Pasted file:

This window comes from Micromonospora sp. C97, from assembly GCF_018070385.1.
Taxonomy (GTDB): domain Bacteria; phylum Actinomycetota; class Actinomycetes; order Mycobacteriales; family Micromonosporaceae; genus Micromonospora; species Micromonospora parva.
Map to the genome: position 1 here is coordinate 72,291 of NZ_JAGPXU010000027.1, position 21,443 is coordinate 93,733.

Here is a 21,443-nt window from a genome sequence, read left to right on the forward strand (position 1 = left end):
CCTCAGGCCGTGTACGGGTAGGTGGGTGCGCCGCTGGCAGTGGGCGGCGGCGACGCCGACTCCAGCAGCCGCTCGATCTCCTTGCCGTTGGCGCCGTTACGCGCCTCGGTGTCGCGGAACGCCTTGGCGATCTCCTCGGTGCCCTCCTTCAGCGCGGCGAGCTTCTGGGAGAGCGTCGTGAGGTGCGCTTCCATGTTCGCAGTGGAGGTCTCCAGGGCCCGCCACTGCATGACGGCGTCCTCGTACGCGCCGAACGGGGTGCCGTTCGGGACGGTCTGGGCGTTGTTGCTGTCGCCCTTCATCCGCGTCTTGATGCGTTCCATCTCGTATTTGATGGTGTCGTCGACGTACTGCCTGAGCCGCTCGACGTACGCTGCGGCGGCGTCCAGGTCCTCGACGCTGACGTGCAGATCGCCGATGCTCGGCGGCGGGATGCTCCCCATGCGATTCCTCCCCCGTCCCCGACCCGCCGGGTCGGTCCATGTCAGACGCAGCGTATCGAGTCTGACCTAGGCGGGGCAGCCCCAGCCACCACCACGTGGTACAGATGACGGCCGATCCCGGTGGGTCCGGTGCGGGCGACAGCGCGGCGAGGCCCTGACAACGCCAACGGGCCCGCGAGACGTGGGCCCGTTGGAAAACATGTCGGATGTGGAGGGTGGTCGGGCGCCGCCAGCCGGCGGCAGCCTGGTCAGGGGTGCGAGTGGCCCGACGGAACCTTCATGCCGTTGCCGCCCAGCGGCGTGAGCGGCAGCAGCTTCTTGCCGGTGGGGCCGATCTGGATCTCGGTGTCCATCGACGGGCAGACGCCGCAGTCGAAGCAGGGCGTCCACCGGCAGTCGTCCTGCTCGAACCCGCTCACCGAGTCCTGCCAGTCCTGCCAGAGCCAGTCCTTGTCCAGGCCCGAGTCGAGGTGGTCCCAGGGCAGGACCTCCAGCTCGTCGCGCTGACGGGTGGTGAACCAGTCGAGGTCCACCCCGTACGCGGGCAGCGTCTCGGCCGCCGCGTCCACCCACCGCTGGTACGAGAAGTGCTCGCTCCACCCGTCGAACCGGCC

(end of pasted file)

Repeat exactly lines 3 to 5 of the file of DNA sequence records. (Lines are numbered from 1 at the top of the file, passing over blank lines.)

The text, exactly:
Map to the genome: position 1 here is coordinate 72,291 of NZ_JAGPXU010000027.1, position 21,443 is coordinate 93,733.

Here is a 21,443-nt window from a genome sequence, read left to right on the forward strand (position 1 = left end):
CCTCAGGCCGTGTACGGGTAGGTGGGTGCGCCGCTGGCAGTGGGCGGCGGCGACGCCGACTCCAGCAGCCGCTCGATCTCCTTGCCGTTGGCGCCGTTACGCGCCTCGGTGTCGCGGAACGCCTTGGCGATCTCCTCGGTGCCCTCCTTCAGCGCGGCGAGCTTCTGGGAGAGCGTCGTGAGGTGCGCTTCCATGTTCGCAGTGGAGGTCTCCAGGGCCCGCCACTGCATGACGGCGTCCTCGTACGCGCCGAACGGGGTGCCGTTCGGGACGGTCTGGGCGTTGTTGCTGTCGCCCTTCATCCGCGTCTTGATGCGTTCCATCTCGTATTTGATGGTGTCGTCGACGTACTGCCTGAGCCGCTCGACGTACGCTGCGGCGGCGTCCAGGTCCTCGACGCTGACGTGCAGATCGCCGATGCTCGGCGGCGGGATGCTCCCCATGCGATTCCTCCCCCGTCCCCGACCCGCCGGGTCGGTCCATGTCAGACGCAGCGTATCGAGTCTGACCTAGGCGGGGCAGCCCCAGCCACCACCACGTGGTACAGATGACGGCCGATCCCGGTGGGTCCGGTGCGGGCGACAGCGCGGCGAGGCCCTGACAACGCCAACGGGCCCGCGAGACGTGGGCCCGTTGGAAAACATGTCGGATGTGGAGGGTGGTCGGGCGCCGCCAGCCGGCGGCAGCCTGGTCAGGGGTGCGAGTGGCCCGACGGAACCTTCATGCCGTTGCCGCCCAGCGGCGTGAGCGGCAGCAGCTTCTTGCCGGTGGGGCCGATCTGGATCTCGGTGTCCATCGACGGGCAGACGCCGCAGTCGAAGCAGGGCGTCCACCGGCAGTCGTCCTGCTCGAACCCGCTCACCGAGTCCTGCCAGTCCTGCCAGAGCCAGTCCTTGTCCAGGCCCGAGTCGAGGTGGTCCCAGGGCAGGACCTCCAGCTCGTCGCGCTGACGGGTGGTGAACCAGTCGAGGTCCACCCCGTACGCGGGCAGCGTCTCGGCCGCCGCGTCCACCCACCGCTGGTACGAGAAGTGCTCGCTCCACCCGTCGAACCGGCC